LESLIE: Cathy in Illinois is dealing with a mold situation in the basement. Tell us about the problem.
CATHY: Hi, my daughter and my son-in-law purchased a home about three years ago and the first year, they didn’t notice any smell of mold in the summertime. And then they painted the walls and put carpet on the floor and now the last two summers they’ve noticed the mold smell but there is no mold. And I’m just wondering …
LESLIE: There probably is mold, Cathy; it’s just in a place where your kids can’t see it. It’s probably living in that carpeting because when you’re dealing with a basement situation – and they probably put the carpet directly on top of the carpet slab; you know, didn’t sort of lift the floor slightly to create some air underneath to circulate out that moisture – what you’re doing is you’re putting an organic substance – the carpeting, the carpeting padding – right on the concrete. Now, when it rains outside, the ground gets super-wet and then the concrete floor is like a sponge and it just sucks everything from the earth around the house up through the floor and now into this carpet, which is why they’re getting the mold smell. So they can’t see it but I guarantee you it’s in there.
LESLIE: Do the kids have a forced-air system in the house?
CATHY: Yeah, they do.
LESLIE: They do. And is there ducting in the basement area?
CATHY: The ducting is but there’s nothing for the cooling or the heat; nothing down there.
LESLIE: So yeah. So, there are no registers. Because had there been registers – I mean maybe it’s worth adding something to the basement for the benefit of it because you can get a whole-home dehumidifier which gets built into the HVAC system and then it can focus on that basement 24 hours a day until it regulates the situation and then only kick on when it needs for that area. But it can remove up to 90 pints of water a day and you never have to empty a bucket. But I mean since they don’t have ducting down there – or registers, I should say – I think the best bet is to get portable dehumidifiers; get a condensation pump – condensation pump; is that what I’m talking about?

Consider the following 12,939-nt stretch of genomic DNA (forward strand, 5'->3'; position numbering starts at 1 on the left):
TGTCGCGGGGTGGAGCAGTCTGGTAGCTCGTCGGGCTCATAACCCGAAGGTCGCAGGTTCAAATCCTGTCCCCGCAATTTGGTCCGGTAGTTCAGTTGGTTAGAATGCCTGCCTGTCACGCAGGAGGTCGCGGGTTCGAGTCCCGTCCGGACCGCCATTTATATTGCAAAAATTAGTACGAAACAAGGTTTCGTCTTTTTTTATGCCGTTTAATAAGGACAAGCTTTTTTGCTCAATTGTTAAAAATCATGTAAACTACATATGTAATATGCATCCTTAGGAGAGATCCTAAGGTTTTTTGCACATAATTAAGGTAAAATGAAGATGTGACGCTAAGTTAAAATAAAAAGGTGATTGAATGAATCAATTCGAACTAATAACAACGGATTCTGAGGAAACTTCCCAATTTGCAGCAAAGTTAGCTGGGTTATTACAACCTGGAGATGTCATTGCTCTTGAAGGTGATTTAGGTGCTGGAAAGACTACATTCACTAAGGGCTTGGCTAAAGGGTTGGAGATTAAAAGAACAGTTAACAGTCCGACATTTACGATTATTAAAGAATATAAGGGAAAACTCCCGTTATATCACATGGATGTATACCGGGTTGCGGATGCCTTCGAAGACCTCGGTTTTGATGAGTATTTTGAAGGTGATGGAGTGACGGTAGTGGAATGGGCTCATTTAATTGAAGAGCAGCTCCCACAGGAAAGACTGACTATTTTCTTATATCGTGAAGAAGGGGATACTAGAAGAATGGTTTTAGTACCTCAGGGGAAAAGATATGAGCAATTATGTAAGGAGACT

TOM: Yes. Mm-hmm, yep.
LESLIE: Because you don’t want to have to deal with a bucket because you’ll forget and then all of a sudden you’ll go on vacation, it’ll get full and then you’ll forget about it for a week and then you’re dealing with that same moisture situation. So if you get a condensation pump, it’ll lift out that water out a window into a sink, somewhere where it’s constantly emptying that dehumidifier.
And once they get a handle on that, if they look outside and deal with where this moisture might be coming in – gutters, downspouts, the grading around the house – that’ll really cut back on the amount of moisture that’s getting in and reduce that mold and mildew.
CATHY: Right. So the condensation pump connects to the dehumidifier, then?
TOM: Yeah, it sits next to it and it’s a very …
LESLIE: Is it a condensation or a condensate? I know I’m …
TOM: Condensate. Condensate pump.
LESLIE: Condensate. I know I always confuse them. Sorry.
TOM: Yeah. Condensate pump. But it’s a small box. It’s maybe about 6”x12” or something like that. It’s float-activated; so as it fills up it pumps on and it lifts the water out and drops it outside. I have one in my basement and it works great.
CATHY: OK. OK, thanks for your help, guys.
TOM: You’re very welcome. Good luck with that project. Thanks so much for calling us at 1-888-MONEY-PIT. And ask our two cents next before you want to put basement carpet down, will ya? It’s not a good idea.